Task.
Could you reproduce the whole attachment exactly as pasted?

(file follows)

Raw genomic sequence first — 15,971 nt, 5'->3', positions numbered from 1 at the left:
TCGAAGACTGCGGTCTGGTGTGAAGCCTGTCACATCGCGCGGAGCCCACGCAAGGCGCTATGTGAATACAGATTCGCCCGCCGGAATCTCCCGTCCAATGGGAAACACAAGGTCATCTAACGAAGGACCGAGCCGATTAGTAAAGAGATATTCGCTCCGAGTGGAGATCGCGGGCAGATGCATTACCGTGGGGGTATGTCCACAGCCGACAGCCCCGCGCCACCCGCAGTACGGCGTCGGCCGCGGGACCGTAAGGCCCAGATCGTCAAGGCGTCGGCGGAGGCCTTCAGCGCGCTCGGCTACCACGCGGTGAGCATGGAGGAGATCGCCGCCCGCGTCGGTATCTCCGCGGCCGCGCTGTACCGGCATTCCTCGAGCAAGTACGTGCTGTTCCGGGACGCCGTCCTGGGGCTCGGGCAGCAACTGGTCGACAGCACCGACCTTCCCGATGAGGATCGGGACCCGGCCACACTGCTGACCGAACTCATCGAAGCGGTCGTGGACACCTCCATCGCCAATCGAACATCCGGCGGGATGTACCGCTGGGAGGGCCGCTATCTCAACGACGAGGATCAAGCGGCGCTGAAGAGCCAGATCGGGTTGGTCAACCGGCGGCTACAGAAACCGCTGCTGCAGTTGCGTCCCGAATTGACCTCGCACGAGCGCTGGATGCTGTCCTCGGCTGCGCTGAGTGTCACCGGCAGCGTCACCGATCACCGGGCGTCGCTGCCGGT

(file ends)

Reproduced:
Raw genomic sequence first — 15,971 nt, 5'->3', positions numbered from 1 at the left:
TCGAAGACTGCGGTCTGGTGTGAAGCCTGTCACATCGCGCGGAGCCCACGCAAGGCGCTATGTGAATACAGATTCGCCCGCCGGAATCTCCCGTCCAATGGGAAACACAAGGTCATCTAACGAAGGACCGAGCCGATTAGTAAAGAGATATTCGCTCCGAGTGGAGATCGCGGGCAGATGCATTACCGTGGGGGTATGTCCACAGCCGACAGCCCCGCGCCACCCGCAGTACGGCGTCGGCCGCGGGACCGTAAGGCCCAGATCGTCAAGGCGTCGGCGGAGGCCTTCAGCGCGCTCGGCTACCACGCGGTGAGCATGGAGGAGATCGCCGCCCGCGTCGGTATCTCCGCGGCCGCGCTGTACCGGCATTCCTCGAGCAAGTACGTGCTGTTCCGGGACGCCGTCCTGGGGCTCGGGCAGCAACTGGTCGACAGCACCGACCTTCCCGATGAGGATCGGGACCCGGCCACACTGCTGACCGAACTCATCGAAGCGGTCGTGGACACCTCCATCGCCAATCGAACATCCGGCGGGATGTACCGCTGGGAGGGCCGCTATCTCAACGACGAGGATCAAGCGGCGCTGAAGAGCCAGATCGGGTTGGTCAACCGGCGGCTACAGAAACCGCTGCTGCAGTTGCGTCCCGAATTGACCTCGCACGAGCGCTGGATGCTGTCCTCGGCTGCGCTGAGTGTCACCGGCAGCGTCACCGATCACCGGGCGTCGCTGCCGGT